In the middle of giving a counter-intuitive answer to the Special Composition Question (when do xs compose a y? If and only if they compose an organism), Peter van Inwagen pauses to acknowledge his argument's affront to common sense:
"A good many philosophers...may want to accuse me of a philosophical ploy that Saul Kripke has described in these words: 'The philosopher advocates a view apparently in patent contradiction to common sense...Personally, I think such philosophical claims are almost invariably suspect....The real misconstrual comes when the claimant continues, "All the ordinary man really means is..." and gives a sophisticated analysis compatible with his own philosophy.'"
Inwagen then proceeds to (1) deny that there is any such body of belief as common sense and (2) answer Kripke's philosophy-of-language-informed charge by denying that he is proposing an analysis of language. Up to this point, Inwagen has been saying something analogous to this: "When the ordinary man says the sun has moved behind the elms, what he really means is that the earth has moved in such a way that our position relative to the elms and the sun has changed such that the elms now block the sun." But then he seems to switch gears and claim that the ordinary man really does mean the sun has moved behind the elms and that furthermore, "this sentence is sufficiently empty of metaphysical commitment."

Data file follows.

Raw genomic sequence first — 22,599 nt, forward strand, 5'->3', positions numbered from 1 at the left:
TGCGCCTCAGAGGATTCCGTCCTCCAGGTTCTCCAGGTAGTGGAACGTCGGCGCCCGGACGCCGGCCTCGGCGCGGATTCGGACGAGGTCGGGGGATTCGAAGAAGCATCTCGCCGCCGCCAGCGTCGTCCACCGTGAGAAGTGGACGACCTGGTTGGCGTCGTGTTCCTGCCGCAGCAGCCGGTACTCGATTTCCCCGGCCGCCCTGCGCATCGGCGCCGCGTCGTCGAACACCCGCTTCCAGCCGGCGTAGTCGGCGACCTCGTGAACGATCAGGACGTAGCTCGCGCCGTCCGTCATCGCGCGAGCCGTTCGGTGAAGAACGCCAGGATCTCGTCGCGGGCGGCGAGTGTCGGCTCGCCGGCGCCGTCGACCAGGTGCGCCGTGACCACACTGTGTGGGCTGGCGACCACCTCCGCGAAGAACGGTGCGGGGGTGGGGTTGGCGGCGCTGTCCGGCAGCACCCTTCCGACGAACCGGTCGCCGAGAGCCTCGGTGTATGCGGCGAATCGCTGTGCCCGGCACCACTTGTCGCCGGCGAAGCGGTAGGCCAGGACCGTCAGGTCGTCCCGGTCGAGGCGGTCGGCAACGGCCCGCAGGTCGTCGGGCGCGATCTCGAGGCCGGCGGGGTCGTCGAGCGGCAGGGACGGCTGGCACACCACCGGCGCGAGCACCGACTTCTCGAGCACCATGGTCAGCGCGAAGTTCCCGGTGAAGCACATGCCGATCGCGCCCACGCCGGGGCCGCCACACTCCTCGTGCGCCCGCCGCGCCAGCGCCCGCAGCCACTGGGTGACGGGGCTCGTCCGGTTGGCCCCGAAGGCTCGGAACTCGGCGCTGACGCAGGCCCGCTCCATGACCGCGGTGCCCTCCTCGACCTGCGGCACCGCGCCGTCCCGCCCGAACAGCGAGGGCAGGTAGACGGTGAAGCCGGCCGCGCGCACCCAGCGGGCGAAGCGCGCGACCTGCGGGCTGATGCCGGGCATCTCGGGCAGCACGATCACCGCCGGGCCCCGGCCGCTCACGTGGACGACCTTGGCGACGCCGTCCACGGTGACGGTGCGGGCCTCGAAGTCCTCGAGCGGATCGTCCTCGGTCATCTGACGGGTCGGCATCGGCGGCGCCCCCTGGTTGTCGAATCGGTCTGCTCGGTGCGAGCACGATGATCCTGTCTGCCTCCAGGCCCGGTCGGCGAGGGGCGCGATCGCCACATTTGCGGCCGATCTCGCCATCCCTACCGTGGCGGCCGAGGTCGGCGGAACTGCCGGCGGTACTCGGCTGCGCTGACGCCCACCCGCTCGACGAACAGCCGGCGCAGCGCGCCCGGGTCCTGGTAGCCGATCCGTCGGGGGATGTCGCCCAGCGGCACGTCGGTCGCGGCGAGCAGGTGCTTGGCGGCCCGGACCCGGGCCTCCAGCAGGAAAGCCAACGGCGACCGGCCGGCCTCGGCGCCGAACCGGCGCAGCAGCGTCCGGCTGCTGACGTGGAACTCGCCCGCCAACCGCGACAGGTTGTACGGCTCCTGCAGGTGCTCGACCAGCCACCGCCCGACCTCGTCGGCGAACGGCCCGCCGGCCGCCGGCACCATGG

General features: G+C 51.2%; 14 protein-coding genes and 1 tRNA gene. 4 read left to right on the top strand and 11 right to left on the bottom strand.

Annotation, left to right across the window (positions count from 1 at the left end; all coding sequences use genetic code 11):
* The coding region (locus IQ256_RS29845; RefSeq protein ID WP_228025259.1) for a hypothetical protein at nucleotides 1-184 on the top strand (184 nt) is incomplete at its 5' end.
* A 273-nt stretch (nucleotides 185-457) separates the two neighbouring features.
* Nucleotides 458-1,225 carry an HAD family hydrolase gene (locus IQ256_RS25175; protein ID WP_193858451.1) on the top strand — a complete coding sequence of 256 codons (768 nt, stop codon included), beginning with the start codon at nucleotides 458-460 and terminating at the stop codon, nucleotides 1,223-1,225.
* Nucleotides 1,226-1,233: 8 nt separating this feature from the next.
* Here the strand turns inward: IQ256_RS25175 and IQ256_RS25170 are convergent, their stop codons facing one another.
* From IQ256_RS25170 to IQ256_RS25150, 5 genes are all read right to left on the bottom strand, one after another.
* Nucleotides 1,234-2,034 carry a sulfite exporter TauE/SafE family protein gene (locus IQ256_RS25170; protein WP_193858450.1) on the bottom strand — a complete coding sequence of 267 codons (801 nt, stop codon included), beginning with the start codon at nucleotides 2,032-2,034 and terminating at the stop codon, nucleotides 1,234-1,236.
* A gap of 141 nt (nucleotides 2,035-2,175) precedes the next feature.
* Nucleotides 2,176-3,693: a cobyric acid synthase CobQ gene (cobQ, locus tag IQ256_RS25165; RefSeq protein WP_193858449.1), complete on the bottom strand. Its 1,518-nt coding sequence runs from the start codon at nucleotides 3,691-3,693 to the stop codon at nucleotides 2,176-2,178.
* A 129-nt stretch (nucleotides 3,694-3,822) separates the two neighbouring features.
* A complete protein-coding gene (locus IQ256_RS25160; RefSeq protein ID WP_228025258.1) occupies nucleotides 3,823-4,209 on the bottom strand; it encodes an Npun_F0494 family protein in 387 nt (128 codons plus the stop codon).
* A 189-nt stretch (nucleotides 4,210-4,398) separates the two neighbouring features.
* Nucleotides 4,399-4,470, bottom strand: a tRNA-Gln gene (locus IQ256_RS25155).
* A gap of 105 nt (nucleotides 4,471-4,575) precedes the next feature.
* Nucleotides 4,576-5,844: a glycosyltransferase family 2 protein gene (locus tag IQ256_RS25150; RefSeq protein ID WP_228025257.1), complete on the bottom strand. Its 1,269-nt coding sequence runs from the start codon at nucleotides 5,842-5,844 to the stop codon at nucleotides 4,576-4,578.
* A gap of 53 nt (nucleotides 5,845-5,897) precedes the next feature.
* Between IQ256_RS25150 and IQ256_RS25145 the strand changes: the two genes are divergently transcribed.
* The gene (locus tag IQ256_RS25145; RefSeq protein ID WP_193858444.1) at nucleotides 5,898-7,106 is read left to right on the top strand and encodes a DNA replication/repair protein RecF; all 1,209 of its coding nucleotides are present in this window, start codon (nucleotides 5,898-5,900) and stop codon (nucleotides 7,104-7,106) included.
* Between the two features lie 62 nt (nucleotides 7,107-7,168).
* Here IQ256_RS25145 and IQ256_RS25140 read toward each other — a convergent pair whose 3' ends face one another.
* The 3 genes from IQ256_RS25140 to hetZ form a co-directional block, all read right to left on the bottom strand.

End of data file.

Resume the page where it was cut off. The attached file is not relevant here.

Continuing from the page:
Prima facie, Inwagen's move smells like a blatant contradiction. One philosopher that I know, however, suggests that it's possible that Inwagen is stepping outside the metaphysics room momentarily to address Kripke. Perhaps there's even more to it. Maybe Inwagen is pointing out that statements of this sort constitute "protocol" sentences which, in contrast to "system" sentences, are about primitive, immediate perceptions and not scientific fact. And since such protocol sentences are never really false, what's the problem? In short, PvI gives a linguistic rebuttal to a linguistic objection and continues doing metaphysics as if he's just swatted away a fly. Personally, I take his remark as a kind of F you to philosophy of language on the whole (and, as such, humorously endearing), but decide for yourself [here].